Why oh why?
Why Gerrard and Lampard? They haven’t played well together for years.
Why Beckham? He can’t run, dribble or tackle.
Why Maclaren? He is clearly crazy.
Why was I born English?
A friend of mine (who is not a christian) read my blog entry about how I suck as a Christian. The basic argument I made was that I had been out with a couple of friends and that I hadn’t mentioned Jesus, the gospel or church.
My friend got quite annoyed with me. They argued that “friendship evangelism” was an insult to friendship and that the idea of Christians becoming friends with people just to convert them was wrong. They argued, that if I was a proper Christian (therefore trying to be like God and tryingto demonstrate his character in my own life) then I wouldnt have to force out conversations about God, Jesus or the church.
My friend is right. The idea of friendship evangelism does seem pretty heartless and even the more fashionable term “missional” can come across as patronising.
Do I get to know people who aren’t Christians just because I want to convert them? No. I hang out with the people I hang out with because I like them. Simple as.
However, I don’t think you can be a Christian and believe all that we believe and not have your friend’s spiritual condition in the back of your mind. That would be even more heartless.
A good mate of mine who isn’t a Christian sent this film to me. I thought I would put it up here to see what people thought.
I have seen stuff like this at church. I am not for a moment suggesting that the Holy Spirit is a psychological phenomenon, but I think this film highlights how humans are easily led and maybe easily abused.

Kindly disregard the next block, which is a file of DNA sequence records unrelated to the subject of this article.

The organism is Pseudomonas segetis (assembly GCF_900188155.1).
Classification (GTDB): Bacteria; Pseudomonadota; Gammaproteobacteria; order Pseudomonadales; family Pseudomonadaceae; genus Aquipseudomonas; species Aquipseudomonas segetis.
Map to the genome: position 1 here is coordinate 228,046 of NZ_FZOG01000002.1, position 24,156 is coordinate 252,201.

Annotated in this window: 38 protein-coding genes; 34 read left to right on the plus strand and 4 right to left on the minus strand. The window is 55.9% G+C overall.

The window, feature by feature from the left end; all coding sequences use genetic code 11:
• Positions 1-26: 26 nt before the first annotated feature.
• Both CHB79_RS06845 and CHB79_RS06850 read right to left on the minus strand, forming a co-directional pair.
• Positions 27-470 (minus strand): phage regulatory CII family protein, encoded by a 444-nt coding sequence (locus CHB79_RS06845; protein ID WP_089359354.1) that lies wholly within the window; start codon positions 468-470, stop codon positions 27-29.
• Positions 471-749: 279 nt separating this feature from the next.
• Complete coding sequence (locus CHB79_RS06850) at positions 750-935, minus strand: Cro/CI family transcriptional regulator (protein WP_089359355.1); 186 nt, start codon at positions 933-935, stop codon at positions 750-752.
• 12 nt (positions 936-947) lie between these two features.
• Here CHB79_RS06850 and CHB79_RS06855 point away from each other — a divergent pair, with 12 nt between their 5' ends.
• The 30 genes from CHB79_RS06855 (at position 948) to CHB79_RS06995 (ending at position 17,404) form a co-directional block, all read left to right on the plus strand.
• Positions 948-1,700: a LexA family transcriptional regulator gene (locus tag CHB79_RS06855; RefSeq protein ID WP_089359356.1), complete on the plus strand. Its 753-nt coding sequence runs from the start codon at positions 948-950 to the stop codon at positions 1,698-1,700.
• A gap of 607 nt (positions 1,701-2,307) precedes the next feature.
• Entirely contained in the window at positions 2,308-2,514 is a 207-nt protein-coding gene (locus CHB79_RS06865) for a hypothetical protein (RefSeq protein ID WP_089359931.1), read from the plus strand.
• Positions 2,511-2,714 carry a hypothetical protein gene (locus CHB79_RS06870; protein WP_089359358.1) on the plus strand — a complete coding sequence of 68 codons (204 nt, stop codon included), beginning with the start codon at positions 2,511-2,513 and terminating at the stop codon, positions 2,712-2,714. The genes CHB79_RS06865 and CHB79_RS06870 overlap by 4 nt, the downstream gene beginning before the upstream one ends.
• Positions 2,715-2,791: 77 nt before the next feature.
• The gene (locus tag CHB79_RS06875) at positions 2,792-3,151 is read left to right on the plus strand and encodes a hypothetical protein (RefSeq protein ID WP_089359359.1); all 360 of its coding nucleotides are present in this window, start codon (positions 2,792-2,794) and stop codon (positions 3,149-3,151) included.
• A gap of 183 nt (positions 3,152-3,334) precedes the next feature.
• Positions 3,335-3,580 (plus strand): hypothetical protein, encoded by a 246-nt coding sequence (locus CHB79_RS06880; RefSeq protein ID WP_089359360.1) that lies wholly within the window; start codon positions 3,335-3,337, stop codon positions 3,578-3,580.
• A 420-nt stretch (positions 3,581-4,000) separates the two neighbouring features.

What do others think?
I had a facebook conversation with a mate of mine who leads a student work recently.
He was saying that he as he is getting older (he is only 24!!) and that he is feeling outside of student culture and removed from freshers. He is debating handing student worker over to someone younger than him.
Embrace your age! I love the fact I am 10 or 12 years clear of most of our students. I have done so much more than any of them and so I can teach them.
I have a job, a wife, a child, a mortgage, responsibilty, I serve the church, I have plenty of sin, I have relationship with Jesus, I give money etc etc. Our students need to learn about all of that stuff.
I am actually fairly anti student works that are led by students or recent graduates. I think having age and experience is such a vital thing for the 20s.
That generation is basically wandering around in the dark. The Girls behave like guys and the guys are often total wusses who avoid responsibility. They need people they can respect because of their expereince, and they need people who will talk straight to them. Can a fellow student or recent graduate who is probably a mate do that? I dont think so.
What really does my nut is when student works and youth groups are given leaders that need to be trained so they can go off and lead “adults”. PAH!!
I thought I would stick this up on my blog to see what other opinions there are out there.
So I preached last weekend! Now the dust has settled in my mind I can say I am quite pleased with how it went. Especially when I remember my last attempt (train wreck…). If you care you can down load it from the churchcentral website. (Hover your mouse over “resources” on the top right of the tool bar then click on teaching centre. My preach is called “walk, talk, fight”.)
One post that interested me was around the subject of student discipleship. He suggest that students often don’t get properly looked after by their church, that they are told to go and evangelise but no attempt is made to plug them into church.
The challenge is to have students who are properly plugged into church, whilst at the same time living lives of mission on campus.
Unfortunately the balance is hard to find. Some students get into church, Christian union, Christians in sport, Christians in art and a whole bunch of other stuff. Before they know it they don’t know any non-Christians and live life in the bubble of Christian culture.
Some others spend all their time with non-Christians, refuse discipleship and end up slipping away into sin.
The students that thrive are those that love Jesus, love church (the people, not the time and place) and are passionate about mission. The rest just argue amongst themselves.
The answer to these problems is a healthy church that gets hold of students, disciples them, plugs them into the church community and challenges them to live a missional life.